LEXINGTON – The Kentucky Wildcats are clearly a better team going into this season than they were at this point a year ago, according to veteran head coach Rich Brooks.
Brooks made that announcement Friday at UK’s football media day after spending several minutes being questioned about his team’s prospects at quarterback – junior Mike Hartline is the No. 1 guy but did not inspire confidence from a lot of UK fans a year ago – defensive end – losing Jeremy Jarmon hurts immensely – and running back – senior Alfonso Smith has always held immense promise but has been held back by nagging injuries.
“All I know is we’re a better team than we were at this stage last year, and in my mind, we’re clearly a better team,” said Brooks, whose Wildcats open against Miami of Ohio on Sept. 5 at Cincinnati’s Paul Brown Stadium – kickoff is at noon. “Offensively we’re a team that had virtually lost all of its production going into last season, and this year we return probably 80 percent of it. And the experience those players gained last season is making them better going into this season. Plus, we’ve added a few new pieces to the puzzle, and I’m anxious to see how they play out in practice.”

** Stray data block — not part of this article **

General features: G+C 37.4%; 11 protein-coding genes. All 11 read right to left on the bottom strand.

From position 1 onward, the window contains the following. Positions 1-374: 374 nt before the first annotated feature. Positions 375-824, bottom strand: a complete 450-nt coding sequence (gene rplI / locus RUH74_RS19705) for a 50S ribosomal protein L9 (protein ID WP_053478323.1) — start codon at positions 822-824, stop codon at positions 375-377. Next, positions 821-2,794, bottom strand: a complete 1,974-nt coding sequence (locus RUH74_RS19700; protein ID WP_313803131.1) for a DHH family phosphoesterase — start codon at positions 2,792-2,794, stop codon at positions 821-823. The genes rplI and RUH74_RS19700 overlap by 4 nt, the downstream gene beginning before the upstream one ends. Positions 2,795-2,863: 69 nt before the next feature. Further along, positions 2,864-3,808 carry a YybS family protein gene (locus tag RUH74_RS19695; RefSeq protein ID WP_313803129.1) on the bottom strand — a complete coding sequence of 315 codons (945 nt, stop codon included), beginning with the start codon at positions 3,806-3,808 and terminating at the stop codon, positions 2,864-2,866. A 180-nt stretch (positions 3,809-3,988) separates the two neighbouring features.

Still, when asked if his team could be better but have a lesser record than last year’s 7-6 mark, Brooks reluctantly said yes. And he pointed to a Kentucky schedule that quickly turns to a murderer’s row after the opener with Miami and the second game, a Sept. 19 home test against rival Louisville.
The two Wildcat opponents after that are No. 1 Florida on Sept. 26 and No. 5 Alabama on Oct. 3, followed by road tilts against South Carolina on Oct. 10 – a team and a coach (Steve Spurrier) that Kentucky never beats – and at Auburn on Oct. 17. Auburn is down, but the game is on the road.
“We have to go out and win games, and we all know the schedule can be very difficult in this league, and particularly the front part of our league schedule,” Brooks said. “Even though we’re at home the first two (SEC) games, we get probably the top two ranked teams in the conference right off the bat...not only in our conference but probably in the nation.”